Three days ago under bright morning skies, the camp hummed with the collective charge of 200 climbers on vacation. At first, few noticed the extended forecast. But as word spread, the parking lot slowly drained of vehicles, leaving a skeleton crew of dirtbags, Eurotrash visitors and us East Coasters to fend for ourselves. Some don't have access to a car; others can't let go of their granite dreams. And Mad Dog and I? Hell, this is California—how bad can it get?
On the second night of rain, we prowl through the deluge. Puddles have become ponds; trickles are now streams. Soggy tarps hang between stands of ponderosa pine. Muffled laughter and off-key guitar cords waft across the darkness. It's a safe bet that nobody in the camp is dry. Or sober.
The hope for shelter leads us to the handicapped bathroom. Inside, the whole room is carpeted with cardboard, a battery of candles flicker on the shelf underneath the mirror, and a jug of red wine is perched on the toilet. Out of the shadows, five pairs of eyes stare at us. It feels like a seance to contact the ghost of Warren Harding.
"Howdy," Mad Dog says. "It's nice in here." After all, it's their party we're crashing.
"Ah yes," a stocky guy immediately to the right of Mad Dog replies. He's shaking his head and smiling. "Rain!" A felt hat overhangs his chubby red face. There are four of them, clad in a collage of dulled florescent fleece and worn hiking boots, sitting with their backs to the walls.
"How long have you been here?"
"No—I mean, how long have you been in California for?"
"Ah yes—one month! We from Czech Republic!"
Someone taps my arm. I turn; the guy on my left holds out an open bag of Oscar Mayer bacon. He gives a slight nod and swings it toward me. I quickly hand the bag to Mad Dog. Engaged in conversation with his new friend, Mad Dog absently passes it on. The next fellow takes it, pulls out a strip of raw bacon and bites off a chunk. His eyes twinkle.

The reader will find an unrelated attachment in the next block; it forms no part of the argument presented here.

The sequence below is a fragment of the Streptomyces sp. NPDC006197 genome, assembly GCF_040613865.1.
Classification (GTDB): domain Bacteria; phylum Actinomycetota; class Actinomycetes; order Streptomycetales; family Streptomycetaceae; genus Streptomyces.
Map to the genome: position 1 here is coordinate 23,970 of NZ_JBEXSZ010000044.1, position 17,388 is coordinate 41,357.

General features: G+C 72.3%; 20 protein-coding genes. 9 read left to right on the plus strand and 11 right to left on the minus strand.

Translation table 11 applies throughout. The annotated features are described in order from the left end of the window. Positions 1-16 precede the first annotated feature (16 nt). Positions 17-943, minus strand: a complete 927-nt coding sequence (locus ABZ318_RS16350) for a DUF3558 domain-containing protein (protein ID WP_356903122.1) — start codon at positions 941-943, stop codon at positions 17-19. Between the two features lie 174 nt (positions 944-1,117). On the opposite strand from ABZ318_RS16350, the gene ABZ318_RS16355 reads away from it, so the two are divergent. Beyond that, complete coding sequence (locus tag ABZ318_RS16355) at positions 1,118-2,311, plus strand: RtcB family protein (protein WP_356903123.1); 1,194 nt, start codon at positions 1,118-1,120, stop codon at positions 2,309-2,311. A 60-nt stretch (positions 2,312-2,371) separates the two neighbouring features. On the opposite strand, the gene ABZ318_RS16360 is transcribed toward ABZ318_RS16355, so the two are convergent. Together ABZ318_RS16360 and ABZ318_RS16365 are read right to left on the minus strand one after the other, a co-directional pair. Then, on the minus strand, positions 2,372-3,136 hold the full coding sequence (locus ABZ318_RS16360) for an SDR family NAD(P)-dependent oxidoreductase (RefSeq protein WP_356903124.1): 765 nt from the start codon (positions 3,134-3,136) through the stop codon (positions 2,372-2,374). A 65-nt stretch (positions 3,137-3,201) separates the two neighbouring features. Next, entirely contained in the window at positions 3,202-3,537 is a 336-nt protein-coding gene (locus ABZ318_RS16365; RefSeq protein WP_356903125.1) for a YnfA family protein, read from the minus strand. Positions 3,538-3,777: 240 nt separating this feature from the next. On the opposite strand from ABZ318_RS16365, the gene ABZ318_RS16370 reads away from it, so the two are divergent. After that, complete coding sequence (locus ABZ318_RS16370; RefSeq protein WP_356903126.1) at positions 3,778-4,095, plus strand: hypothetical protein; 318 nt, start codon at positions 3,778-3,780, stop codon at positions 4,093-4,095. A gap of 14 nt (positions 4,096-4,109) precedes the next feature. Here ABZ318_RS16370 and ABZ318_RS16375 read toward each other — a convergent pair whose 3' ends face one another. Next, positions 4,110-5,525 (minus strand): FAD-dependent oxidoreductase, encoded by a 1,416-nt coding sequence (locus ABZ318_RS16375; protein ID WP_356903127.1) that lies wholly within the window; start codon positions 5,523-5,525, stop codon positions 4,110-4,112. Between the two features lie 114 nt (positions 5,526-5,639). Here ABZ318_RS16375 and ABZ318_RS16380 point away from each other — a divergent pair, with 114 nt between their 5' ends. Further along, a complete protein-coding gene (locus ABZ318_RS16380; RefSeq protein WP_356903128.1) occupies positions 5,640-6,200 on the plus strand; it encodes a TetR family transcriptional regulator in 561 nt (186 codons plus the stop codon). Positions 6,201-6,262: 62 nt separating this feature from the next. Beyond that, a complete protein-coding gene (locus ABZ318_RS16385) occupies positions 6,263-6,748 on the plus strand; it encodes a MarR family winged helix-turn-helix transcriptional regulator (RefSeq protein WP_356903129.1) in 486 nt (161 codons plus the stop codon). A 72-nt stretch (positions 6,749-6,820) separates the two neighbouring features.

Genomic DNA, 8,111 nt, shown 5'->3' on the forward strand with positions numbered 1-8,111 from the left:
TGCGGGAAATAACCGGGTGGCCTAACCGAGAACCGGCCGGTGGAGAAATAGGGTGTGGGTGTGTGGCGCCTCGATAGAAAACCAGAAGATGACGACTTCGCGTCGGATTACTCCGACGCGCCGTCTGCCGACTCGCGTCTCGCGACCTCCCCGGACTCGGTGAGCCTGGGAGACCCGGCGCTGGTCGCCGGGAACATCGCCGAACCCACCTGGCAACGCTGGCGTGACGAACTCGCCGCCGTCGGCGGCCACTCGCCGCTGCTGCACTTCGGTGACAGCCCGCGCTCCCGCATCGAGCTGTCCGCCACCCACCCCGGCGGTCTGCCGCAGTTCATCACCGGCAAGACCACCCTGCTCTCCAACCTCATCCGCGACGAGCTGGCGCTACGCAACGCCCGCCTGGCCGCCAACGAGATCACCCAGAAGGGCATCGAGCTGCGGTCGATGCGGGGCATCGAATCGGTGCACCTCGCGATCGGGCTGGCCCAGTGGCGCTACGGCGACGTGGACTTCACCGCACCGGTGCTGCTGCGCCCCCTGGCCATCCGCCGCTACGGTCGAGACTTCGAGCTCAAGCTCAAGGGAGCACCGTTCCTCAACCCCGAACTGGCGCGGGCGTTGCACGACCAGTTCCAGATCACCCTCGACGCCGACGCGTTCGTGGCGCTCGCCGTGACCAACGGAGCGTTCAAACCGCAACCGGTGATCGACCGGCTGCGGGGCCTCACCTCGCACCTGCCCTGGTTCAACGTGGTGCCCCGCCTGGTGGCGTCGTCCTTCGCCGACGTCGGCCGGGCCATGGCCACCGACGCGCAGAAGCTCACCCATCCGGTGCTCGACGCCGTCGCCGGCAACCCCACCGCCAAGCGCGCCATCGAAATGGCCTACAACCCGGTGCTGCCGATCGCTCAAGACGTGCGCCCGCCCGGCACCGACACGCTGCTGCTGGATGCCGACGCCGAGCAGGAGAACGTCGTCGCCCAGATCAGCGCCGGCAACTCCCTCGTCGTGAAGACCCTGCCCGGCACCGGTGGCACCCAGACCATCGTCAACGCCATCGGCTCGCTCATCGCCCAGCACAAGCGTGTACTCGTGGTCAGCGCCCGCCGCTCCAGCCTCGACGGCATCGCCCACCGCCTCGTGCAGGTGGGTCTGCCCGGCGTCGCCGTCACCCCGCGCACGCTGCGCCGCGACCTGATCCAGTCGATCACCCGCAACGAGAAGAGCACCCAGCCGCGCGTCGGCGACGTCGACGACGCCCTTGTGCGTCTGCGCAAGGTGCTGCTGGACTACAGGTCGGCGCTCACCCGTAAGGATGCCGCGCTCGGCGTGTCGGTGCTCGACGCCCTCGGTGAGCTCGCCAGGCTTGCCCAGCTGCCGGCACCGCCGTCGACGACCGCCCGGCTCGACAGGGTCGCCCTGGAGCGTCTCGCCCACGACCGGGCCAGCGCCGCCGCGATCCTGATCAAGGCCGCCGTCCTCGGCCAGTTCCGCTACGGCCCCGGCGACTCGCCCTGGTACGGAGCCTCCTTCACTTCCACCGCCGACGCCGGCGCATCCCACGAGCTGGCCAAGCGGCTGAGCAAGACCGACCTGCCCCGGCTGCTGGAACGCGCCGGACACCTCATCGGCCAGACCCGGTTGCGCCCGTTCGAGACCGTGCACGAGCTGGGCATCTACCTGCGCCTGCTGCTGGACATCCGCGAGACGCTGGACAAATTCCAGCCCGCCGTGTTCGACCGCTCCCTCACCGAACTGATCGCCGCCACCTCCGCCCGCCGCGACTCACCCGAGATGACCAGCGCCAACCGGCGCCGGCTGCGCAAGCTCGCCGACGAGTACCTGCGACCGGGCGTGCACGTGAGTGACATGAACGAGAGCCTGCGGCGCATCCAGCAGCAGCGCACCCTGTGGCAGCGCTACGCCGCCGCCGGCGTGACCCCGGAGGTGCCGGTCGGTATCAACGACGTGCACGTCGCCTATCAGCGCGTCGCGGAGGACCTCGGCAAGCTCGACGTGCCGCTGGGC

"Good for alcohol. You need fat for alcohol!"
Vigorous head nodding all around.
"Have you done many climbs?"
"Ah yes—many climbs!"
While Mad Dog leads the conversation through a list of popular Yosemite routes, I think about the three-day drive separating us from home. I go through the names of people I can call—an uncle in Santa Rosa, a friend in Berkeley—or I could simply head straight to Joshua Tree. These Czechs, however, don't have any place to go. They're marooned in Camp 4, adrift in this handicap bathroom while the valley floods around them.
"Hey Freddie—these guys did the Salathe last week too," Mad Dog says. He and his newfound buddy are both nodding their heads now.
"When did you top out?" he inquires.
"Three days ago!"
"A day after us!" Mad Dog's head bobs up and down like a cork. "Did you hear our fireworks?" The guy's face goes blank. "You know—boom, boom—fireworks? Err... I hope they didn't come too close you or anything." Mad Dog is a calm guy, but a hint of concern emerges in his voice.
One of the others, sitting across the floor, lifts his head, but I can't see his face. A flat voice emerges from the candlelit gloom.
"You peed on my carrot."
"What?" Mad Dog's just confused now.
"You peed on my carrot."
"Awww, no! I'm so sorry! Did we pee on you guys?" Mad Dog chuckles nervously. Surely in this torrent of rain and cheap red wine, such trials gain a dimension of humor.
"No. You peed on my carrot." The guy's breath is laced with Merlot.
Mad Dog doesn't have anything to say. There's another tap on my arm. The bacon comes around again. The bathroom is silent.
This time I grab a slice. The greasy strip is cold and slippery in my hand; it reminds me of being force-fed cough syrup in kindergarten. The bacon's so slick I have to chew it carefully to keep it from sliding down my throat.
I pass the bag to Mad Dog, who helps himself as well. He asks about climbing in the Czech Republic as he slurps away on his piece. It's one in the morning, I suddenly realize, and I'm tired, wet and very drunk. The guy across the room nods once and goes back to staring at the floor. I join him and keep chewing.